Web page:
It’s not fair…
James R. Thompson, Executive Editor
My usual retort to the phrase, “It’s not fair” is to say, get over it. The ultimate “it’s not fair” is the fact that we find ourselves here in the first place — I have yet to find a person, a philosophy, or a theology that says we have any choice in arriving here as a human being.
However, once in a while, we see something which can universally be seen as an “it’s not fair” situation, not just whining. Last week placed two situations on my desk which perhaps circle this theme.
The first is a situation being exploited by U.S. pulp mills concerning a refund of excise tax for burning black liquor in recovery boilers. Related to a renewable energy tax exemption enacted in 2005, this idea will be a windfall to kraft pulp mills in the United States if allowed to stand. I have heard from many, even employees of the companies currently receiving the benefit, who find it a bit beyond the pale. Publicly, the Canadian pulp mills are screaming and have gone to their own federal government to protest. Looks like a minor international incident is brewing over this. (Late breaking news: it appears Senate Finance Committee Chairman Max Baucus (D-Montana) and Ranking Member Charles Grassley (R-Iowa) are preparing legislation to rescind the paper industry's qualifications for this credit).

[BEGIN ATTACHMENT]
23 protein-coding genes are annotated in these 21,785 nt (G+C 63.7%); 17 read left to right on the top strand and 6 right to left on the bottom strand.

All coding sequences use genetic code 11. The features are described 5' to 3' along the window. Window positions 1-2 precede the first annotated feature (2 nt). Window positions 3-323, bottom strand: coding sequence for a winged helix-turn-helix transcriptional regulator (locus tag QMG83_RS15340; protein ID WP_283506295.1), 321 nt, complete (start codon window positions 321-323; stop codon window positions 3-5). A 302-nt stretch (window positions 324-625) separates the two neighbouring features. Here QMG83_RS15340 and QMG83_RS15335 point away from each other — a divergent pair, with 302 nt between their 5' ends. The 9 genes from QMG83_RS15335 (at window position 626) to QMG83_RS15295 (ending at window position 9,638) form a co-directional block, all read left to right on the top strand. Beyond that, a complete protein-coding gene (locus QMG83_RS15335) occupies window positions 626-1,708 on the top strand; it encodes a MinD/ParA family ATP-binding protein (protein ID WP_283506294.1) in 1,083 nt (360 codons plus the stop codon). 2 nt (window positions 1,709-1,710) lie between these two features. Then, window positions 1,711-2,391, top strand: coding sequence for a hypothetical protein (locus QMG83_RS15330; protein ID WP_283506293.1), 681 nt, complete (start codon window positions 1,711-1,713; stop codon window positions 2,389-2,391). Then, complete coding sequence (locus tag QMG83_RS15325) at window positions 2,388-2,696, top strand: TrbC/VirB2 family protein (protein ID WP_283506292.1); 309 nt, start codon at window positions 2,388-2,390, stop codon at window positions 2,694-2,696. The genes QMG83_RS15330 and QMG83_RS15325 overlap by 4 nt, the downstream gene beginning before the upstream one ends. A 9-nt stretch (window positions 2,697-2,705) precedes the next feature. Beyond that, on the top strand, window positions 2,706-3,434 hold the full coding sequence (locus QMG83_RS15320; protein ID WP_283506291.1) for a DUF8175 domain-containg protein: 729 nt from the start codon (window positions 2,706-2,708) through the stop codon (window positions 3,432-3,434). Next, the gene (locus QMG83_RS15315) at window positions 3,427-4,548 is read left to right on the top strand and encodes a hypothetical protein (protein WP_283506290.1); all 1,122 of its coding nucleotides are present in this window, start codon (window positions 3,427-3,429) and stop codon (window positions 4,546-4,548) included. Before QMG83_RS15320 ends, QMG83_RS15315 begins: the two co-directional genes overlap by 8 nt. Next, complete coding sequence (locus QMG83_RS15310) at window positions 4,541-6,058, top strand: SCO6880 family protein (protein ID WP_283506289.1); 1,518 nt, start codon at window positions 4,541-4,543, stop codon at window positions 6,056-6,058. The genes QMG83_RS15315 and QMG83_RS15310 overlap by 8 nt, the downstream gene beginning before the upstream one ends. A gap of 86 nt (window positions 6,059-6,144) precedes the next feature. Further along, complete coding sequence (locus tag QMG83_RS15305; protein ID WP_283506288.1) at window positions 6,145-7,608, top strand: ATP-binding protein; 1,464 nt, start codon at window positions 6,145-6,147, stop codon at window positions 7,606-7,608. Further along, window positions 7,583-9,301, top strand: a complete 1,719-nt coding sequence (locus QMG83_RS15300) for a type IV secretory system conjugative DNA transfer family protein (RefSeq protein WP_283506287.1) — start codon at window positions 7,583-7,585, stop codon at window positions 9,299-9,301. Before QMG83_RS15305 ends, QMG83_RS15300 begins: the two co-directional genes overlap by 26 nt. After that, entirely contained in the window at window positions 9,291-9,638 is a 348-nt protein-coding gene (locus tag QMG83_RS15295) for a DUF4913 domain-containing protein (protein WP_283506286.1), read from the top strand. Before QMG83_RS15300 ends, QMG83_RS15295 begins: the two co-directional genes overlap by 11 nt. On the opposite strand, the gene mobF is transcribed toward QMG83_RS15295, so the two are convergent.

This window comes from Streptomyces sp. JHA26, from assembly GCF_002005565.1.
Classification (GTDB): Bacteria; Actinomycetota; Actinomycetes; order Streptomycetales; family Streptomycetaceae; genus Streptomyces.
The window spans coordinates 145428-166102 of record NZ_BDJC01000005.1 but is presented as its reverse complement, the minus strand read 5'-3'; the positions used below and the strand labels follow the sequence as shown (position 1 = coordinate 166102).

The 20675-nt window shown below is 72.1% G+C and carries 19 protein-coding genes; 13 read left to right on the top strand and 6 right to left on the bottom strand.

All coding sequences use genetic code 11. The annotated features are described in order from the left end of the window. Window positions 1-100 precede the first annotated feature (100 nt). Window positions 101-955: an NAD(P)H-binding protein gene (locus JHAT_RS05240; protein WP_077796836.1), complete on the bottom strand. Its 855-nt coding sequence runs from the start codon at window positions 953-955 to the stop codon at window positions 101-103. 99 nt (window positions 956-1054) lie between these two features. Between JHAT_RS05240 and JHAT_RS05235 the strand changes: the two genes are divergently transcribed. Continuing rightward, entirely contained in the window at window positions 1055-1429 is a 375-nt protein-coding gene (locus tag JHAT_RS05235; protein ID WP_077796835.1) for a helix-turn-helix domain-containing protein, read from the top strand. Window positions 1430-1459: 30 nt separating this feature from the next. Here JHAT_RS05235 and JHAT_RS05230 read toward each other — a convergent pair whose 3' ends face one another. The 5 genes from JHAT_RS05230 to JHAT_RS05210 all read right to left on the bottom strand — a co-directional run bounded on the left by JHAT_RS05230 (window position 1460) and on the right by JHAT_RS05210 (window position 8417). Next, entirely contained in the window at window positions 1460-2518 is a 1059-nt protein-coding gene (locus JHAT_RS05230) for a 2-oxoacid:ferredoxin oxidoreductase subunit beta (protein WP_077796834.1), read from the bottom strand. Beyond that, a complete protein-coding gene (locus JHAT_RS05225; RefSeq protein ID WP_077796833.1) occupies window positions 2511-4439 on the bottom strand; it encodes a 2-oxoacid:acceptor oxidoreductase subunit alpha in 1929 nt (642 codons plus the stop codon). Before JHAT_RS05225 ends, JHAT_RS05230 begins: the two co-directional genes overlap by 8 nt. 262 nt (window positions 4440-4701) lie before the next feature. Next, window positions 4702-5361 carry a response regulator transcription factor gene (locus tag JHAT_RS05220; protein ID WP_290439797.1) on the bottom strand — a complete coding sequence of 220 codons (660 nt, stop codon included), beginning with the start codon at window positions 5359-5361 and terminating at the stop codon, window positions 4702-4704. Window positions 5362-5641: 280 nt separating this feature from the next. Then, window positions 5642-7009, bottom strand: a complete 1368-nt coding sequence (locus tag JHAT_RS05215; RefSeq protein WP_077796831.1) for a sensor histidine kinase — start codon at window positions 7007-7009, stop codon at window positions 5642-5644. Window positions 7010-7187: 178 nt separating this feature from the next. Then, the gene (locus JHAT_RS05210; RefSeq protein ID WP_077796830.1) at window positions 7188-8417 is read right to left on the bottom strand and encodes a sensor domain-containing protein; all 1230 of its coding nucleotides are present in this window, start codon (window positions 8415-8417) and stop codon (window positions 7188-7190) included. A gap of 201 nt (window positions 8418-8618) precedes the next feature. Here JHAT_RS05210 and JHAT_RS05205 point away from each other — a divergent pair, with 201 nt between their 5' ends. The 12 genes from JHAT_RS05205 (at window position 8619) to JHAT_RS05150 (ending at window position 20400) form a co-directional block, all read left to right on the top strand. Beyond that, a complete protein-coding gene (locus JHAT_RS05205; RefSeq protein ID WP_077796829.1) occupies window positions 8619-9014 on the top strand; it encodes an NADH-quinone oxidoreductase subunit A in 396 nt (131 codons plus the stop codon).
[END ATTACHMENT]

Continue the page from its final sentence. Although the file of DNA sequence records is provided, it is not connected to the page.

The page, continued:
The second situation, which I wrote about in last week’s Nip Impressions, is the coming standard on social responsibility, ISO 26000, scheduled to be promulgated in 2010. For those of us in what little is left of liassez-faire capitalism, this is an astounding and frightening concept.
Yet, it is actions like the first that begat the second. A sense of fairness in all matters is like the old definition of pornography, I can’t define it, but I know what it is when I see it. As humans of different backgrounds and experiences, we are going to vary, quite widely, in what we think is fair and what is unfair. Yet, there are situations of fairness (or unfairness) on which all but the most cynical can agree. We should stay inside those bounds unless we are determined to have our behaviors dictated by others by fiat.